Introduction to evolution

The "Paleontological Tree of the Vertebrates," from the 5th edition of The Evolution of Man (London, 1910) by Ernst Haeckel. The evolutionary history of species has been described as a tree, with many branches arising from a single trunk.

In biology, evolution is the process of change in all forms of life over generations, and evolutionary biology is the study of how evolution occurs. Biological populations evolve through genetic changes that correspond to changes in the organisms' observable traits. Genetic changes include mutations, which are caused by damage or replication errors in organisms' DNA. As the genetic variation of a population drifts randomly over generations, natural selection gradually leads traits to become more or less common based on the relative reproductive success of organisms with those traits.

The age of the Earth is about 4.5 billion years.[1][2][3] The earliest undisputed evidence of life on Earth dates from at least 3.5 billion years ago.[4][5][6] Evolution does not attempt to explain the origin of life (covered instead by abiogenesis), but it does explain how early lifeforms evolved into the complex ecosystem that we see today.[7] Based on the similarities between all present-day organisms, all life on Earth is assumed to have originated through common descent from a last universal ancestor from which all known species have diverged through the process of evolution.[8]

All individuals have hereditary material in the form of genes received from their parents, which they pass on to any offspring. Among offspring there are variations of genes due to the introduction of new genes via random changes called mutations or via reshuffling of existing genes during sexual reproduction.[9][10] The offspring differs from the parent in minor random ways. If those differences are helpful, the offspring is more likely to survive and reproduce. This means that more offspring in the next generation will have that helpful difference and individuals will not have equal chances of reproductive success. In this way, traits that result in organisms being better adapted to their living conditions become more common in descendant populations.[9][10] These differences accumulate resulting in changes within the population. This process is responsible for the many diverse life forms in the world.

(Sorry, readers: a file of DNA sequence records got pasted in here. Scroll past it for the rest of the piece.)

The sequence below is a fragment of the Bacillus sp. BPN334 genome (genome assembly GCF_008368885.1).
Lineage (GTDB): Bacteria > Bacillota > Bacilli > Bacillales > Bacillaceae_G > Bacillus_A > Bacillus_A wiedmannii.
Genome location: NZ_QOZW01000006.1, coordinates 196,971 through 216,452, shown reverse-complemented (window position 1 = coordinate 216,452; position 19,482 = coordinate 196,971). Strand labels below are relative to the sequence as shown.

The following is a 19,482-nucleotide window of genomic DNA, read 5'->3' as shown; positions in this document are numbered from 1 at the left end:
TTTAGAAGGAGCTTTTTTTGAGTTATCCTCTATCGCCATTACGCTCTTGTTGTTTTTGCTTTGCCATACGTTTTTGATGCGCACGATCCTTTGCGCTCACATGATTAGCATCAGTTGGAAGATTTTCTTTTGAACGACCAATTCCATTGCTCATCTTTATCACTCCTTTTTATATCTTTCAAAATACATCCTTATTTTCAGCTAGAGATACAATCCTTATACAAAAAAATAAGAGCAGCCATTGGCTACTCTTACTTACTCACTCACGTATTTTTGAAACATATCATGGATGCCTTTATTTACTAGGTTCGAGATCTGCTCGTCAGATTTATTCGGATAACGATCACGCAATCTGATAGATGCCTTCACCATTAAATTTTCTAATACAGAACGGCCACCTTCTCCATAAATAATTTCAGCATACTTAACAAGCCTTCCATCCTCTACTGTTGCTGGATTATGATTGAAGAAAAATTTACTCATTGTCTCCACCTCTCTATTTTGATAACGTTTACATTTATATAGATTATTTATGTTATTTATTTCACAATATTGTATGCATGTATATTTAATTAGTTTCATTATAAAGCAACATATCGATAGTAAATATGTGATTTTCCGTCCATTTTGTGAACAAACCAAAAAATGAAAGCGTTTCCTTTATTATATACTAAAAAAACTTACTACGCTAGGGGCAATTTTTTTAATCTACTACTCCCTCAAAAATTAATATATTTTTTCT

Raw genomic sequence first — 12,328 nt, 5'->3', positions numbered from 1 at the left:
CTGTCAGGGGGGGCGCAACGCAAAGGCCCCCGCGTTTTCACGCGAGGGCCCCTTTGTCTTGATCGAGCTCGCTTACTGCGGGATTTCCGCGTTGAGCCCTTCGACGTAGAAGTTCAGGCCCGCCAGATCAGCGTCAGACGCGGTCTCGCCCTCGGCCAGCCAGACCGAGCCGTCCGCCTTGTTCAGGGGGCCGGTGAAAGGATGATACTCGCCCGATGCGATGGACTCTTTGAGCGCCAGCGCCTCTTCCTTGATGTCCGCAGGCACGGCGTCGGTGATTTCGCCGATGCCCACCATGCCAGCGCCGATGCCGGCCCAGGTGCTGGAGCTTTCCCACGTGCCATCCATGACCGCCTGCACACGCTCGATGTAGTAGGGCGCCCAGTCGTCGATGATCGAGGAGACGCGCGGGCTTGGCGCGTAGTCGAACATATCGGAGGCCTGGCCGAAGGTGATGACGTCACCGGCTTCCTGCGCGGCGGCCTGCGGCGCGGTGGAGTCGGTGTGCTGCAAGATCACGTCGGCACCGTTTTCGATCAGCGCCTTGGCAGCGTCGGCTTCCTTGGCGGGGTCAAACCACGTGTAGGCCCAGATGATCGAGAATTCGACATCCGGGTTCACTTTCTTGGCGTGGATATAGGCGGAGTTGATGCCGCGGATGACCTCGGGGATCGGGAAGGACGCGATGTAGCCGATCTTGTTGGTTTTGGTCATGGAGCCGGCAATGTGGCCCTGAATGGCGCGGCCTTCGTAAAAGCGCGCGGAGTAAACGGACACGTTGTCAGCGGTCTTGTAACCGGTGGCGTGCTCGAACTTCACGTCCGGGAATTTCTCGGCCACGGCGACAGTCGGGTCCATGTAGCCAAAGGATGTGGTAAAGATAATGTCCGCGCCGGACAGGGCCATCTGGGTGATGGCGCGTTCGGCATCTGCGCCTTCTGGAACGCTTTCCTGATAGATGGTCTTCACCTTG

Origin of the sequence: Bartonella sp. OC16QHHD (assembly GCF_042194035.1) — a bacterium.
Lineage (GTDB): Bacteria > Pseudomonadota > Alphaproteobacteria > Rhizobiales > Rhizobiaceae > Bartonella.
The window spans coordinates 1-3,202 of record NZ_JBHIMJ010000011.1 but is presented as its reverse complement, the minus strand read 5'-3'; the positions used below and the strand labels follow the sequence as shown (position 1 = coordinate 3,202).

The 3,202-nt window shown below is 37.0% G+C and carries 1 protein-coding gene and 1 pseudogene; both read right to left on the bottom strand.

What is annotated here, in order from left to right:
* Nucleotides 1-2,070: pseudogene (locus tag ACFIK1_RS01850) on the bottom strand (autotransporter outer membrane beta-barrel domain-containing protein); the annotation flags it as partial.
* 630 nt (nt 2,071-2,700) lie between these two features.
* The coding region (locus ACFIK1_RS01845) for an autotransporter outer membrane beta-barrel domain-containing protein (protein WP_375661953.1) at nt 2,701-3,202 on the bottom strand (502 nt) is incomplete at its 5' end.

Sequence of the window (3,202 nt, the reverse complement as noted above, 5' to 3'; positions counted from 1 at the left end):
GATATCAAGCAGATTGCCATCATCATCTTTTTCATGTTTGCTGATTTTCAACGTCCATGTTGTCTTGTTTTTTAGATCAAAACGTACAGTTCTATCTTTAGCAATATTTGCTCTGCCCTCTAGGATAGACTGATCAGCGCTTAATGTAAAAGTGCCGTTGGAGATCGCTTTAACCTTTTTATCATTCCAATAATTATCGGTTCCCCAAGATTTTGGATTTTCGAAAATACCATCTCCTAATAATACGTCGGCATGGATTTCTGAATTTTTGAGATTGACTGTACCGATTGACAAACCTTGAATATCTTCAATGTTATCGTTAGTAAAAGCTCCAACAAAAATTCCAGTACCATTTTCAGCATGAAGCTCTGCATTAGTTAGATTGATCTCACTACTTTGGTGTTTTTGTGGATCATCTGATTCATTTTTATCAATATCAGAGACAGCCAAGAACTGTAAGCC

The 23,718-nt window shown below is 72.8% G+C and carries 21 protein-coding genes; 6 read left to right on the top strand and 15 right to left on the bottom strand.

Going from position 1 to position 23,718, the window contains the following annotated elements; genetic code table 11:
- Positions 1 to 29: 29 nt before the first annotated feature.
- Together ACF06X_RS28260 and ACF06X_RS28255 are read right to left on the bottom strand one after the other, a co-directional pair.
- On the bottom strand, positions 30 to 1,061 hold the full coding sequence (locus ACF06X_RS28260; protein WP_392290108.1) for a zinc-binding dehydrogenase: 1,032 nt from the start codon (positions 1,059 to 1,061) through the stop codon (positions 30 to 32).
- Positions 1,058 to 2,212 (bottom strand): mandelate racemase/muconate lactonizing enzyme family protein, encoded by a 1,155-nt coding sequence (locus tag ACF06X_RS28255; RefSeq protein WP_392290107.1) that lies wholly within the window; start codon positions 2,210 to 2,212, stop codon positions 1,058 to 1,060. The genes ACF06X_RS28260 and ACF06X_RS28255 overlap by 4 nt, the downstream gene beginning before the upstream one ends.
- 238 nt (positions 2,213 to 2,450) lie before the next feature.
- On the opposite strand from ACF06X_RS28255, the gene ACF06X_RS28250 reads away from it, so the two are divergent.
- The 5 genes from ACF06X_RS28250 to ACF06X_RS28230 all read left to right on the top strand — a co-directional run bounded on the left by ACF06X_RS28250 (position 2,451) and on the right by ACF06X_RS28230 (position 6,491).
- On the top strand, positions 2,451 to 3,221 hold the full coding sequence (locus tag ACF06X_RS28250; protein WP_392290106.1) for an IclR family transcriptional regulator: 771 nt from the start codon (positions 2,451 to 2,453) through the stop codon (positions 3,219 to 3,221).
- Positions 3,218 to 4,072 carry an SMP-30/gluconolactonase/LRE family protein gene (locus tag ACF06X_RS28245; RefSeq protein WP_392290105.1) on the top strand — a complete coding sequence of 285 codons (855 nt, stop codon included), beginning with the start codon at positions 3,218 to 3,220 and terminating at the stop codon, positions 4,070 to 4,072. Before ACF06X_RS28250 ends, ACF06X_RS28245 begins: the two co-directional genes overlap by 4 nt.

The modern understanding of evolution began with the 1859 publication of Charles Darwin's On the Origin of Species. In addition, Gregor Mendel's work with plants helped to explain the hereditary patterns of genetics.[11] Fossil discoveries in palaeontology, advances in population genetics and a global network of scientific research have provided further details into the mechanisms of evolution. Scientists now have a good understanding of the origin of new species (speciation) and have observed the speciation process in the laboratory and in the wild. Evolution is the principal scientific theory that biologists use to understand life and is used in many disciplines, including medicine, psychology, conservation biology, anthropology, forensics, agriculture and other social-cultural applications.

  1. ^ "Age of the Earth". United States Geological Survey. July 9, 2007. Retrieved 2015-05-29.
  2. ^ Dalrymple 2001, pp. 205–221
  3. ^ Manhesa, Gérard; Allègre, Claude J.; Dupréa, Bernard; Hamelin, Bruno (May 1980). "Lead isotope study of basic-ultrabasic layered complexes: Speculations about the age of the earth and primitive mantle characteristics". Earth and Planetary Science Letters. 47 (3): 370–382. Bibcode:1980E&PSL..47..370M. doi:10.1016/0012-821X(80)90024-2.
  4. ^ Schopf, J. William; Kudryavtsev, Anatoliy B.; Czaja, Andrew D.; Tripathi, Abhishek B. (October 5, 2007). "Evidence of Archean life: Stromatolites and microfossils". Precambrian Research. 158 (3–4): 141–155. Bibcode:2007PreR..158..141S. doi:10.1016/j.precamres.2007.04.009.
  5. ^ Schopf, J. William (June 29, 2006). "Fossil evidence of Archaean life". Philosophical Transactions of the Royal Society B. 361 (1470): 869–885. doi:10.1098/rstb.2006.1834. PMC 1578735. PMID 16754604.
  6. ^ Raven & Johnson 2002, p. 68
  7. ^ "Misconceptions about evolution". Understanding Evolution. University of California, Berkeley. Retrieved 2015-09-26.
  8. ^ Futuyma 2005a
  9. ^ a b Gould 2002
  10. ^ a b Gregory, T. Ryan (June 2009). "Understanding Natural Selection: Essential Concepts and Common Misconceptions". Evolution: Education and Outreach. 2 (2): 156–175. doi:10.1007/s12052-009-0128-1.
  11. ^ Rhee, Seung Yon. "Gregor Mendel (1822–1884)". Access Excellence. Atlanta, GA: National Health Museum. Archived from the original on 2014-12-27. Retrieved 2015-01-07.

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